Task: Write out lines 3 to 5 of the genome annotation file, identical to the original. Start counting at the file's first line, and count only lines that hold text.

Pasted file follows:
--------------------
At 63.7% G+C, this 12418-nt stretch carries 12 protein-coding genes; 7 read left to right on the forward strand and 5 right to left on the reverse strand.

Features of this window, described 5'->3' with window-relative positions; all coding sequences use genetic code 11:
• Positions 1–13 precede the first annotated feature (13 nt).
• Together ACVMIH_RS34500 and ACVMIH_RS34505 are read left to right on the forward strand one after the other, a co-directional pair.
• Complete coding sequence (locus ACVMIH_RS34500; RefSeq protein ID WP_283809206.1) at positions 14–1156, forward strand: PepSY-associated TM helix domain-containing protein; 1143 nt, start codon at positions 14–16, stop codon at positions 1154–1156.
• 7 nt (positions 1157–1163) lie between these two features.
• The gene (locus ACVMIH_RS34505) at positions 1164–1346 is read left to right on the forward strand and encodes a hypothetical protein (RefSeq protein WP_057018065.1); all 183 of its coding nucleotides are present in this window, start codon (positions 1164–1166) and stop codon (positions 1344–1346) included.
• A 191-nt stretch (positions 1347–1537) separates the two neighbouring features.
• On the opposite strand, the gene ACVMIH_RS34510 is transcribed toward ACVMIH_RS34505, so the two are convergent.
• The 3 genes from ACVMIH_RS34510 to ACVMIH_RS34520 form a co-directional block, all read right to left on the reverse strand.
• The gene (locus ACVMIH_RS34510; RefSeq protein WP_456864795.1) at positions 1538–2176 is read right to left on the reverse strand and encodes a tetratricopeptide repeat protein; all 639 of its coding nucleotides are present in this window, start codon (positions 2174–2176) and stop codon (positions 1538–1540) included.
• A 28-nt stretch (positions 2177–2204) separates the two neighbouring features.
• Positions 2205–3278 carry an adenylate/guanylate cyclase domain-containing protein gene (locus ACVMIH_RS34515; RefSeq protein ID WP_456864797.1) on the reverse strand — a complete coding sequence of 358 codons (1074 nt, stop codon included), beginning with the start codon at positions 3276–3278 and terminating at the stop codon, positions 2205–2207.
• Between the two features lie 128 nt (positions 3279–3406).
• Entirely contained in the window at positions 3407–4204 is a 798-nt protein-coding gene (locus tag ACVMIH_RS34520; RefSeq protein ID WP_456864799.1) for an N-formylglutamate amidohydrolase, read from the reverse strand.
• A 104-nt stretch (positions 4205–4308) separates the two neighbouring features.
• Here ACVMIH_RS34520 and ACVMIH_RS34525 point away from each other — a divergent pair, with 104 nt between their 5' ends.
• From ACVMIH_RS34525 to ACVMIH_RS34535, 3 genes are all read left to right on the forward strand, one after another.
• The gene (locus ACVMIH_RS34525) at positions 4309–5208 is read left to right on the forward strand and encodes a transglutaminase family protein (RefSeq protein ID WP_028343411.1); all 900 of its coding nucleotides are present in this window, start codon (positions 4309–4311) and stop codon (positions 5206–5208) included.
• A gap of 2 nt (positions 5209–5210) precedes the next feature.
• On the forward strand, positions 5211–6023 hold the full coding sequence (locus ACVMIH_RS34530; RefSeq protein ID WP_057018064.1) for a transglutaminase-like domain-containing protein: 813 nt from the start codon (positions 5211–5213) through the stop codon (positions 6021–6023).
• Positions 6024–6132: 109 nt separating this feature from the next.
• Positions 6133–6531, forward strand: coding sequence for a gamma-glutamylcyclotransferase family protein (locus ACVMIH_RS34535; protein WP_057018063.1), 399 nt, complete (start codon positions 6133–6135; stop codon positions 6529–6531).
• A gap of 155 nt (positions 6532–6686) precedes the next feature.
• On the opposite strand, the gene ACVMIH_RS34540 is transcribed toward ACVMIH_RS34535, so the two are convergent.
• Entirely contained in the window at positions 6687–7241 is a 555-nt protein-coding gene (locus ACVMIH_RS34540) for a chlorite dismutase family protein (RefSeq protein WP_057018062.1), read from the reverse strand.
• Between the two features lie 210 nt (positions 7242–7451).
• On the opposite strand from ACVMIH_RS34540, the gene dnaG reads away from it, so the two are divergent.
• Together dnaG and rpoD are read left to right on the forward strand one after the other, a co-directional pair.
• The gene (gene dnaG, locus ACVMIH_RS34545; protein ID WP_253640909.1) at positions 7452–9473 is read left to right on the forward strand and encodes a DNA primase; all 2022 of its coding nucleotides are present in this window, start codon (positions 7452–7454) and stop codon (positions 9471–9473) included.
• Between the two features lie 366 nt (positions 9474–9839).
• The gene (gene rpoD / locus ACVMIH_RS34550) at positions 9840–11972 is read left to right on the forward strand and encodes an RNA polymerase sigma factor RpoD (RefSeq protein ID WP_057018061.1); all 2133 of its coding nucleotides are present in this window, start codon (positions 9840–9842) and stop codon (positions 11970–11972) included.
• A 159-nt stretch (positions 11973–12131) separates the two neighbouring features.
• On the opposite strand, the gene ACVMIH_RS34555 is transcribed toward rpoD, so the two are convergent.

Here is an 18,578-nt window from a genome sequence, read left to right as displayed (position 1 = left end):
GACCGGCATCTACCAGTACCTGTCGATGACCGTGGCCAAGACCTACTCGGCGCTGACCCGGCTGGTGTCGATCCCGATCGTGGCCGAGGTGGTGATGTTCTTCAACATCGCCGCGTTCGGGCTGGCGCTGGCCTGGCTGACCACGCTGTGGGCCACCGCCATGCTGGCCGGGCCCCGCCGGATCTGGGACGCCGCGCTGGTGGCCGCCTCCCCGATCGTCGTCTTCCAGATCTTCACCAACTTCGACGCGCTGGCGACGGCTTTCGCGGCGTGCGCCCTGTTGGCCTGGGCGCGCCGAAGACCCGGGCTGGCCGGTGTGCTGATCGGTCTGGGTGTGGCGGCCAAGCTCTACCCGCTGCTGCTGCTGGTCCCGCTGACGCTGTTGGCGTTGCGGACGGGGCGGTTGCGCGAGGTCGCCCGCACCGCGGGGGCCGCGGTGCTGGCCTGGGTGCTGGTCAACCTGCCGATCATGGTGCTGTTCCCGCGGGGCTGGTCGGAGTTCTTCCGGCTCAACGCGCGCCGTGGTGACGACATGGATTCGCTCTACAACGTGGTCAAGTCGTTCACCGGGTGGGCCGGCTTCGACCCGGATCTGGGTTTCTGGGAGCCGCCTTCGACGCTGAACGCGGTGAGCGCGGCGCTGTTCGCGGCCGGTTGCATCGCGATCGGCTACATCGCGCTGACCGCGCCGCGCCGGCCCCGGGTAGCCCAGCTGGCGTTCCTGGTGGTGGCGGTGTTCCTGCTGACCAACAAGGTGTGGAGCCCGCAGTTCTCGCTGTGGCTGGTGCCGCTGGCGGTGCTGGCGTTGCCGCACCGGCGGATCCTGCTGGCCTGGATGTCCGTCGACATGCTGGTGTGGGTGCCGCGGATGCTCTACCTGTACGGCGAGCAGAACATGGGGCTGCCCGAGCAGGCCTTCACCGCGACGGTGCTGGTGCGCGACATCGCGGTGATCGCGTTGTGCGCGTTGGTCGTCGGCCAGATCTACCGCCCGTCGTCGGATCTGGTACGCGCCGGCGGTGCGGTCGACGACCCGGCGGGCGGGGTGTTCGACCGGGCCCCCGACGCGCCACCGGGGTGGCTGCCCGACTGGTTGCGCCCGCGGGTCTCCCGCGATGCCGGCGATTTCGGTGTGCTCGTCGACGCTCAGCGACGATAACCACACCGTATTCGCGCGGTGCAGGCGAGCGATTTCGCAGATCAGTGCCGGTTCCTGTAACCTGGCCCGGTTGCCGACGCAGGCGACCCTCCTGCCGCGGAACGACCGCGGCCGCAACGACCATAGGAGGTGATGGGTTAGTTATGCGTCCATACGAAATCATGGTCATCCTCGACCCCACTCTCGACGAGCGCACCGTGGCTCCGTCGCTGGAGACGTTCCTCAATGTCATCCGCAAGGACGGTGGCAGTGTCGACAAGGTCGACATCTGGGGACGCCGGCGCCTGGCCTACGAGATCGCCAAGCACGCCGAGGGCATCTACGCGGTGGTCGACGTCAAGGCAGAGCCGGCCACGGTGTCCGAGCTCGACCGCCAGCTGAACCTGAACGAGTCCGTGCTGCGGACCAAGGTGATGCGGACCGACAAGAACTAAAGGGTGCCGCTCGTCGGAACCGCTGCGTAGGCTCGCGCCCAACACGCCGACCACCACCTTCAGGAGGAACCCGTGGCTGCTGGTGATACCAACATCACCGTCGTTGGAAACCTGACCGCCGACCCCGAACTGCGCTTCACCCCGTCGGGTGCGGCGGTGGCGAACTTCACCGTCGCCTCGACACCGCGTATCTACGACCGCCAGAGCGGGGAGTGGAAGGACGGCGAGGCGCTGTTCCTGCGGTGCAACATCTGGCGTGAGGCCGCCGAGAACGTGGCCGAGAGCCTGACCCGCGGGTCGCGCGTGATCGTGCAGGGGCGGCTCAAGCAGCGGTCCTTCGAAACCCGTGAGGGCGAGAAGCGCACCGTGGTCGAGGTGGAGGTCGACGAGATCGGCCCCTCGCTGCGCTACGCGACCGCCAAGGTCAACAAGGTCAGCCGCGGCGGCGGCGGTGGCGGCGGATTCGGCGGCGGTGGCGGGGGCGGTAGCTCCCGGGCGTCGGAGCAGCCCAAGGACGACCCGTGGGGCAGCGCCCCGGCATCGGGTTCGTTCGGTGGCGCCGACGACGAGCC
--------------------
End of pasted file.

• Positions 1–13 precede the first annotated feature (13 nt).
• Together ACVMIH_RS34500 and ACVMIH_RS34505 are read left to right on the forward strand one after the other, a co-directional pair.
• Complete coding sequence (locus ACVMIH_RS34500; RefSeq protein ID WP_283809206.1) at positions 14–1156, forward strand: PepSY-associated TM helix domain-containing protein; 1143 nt, start codon at positions 14–16, stop codon at positions 1154–1156.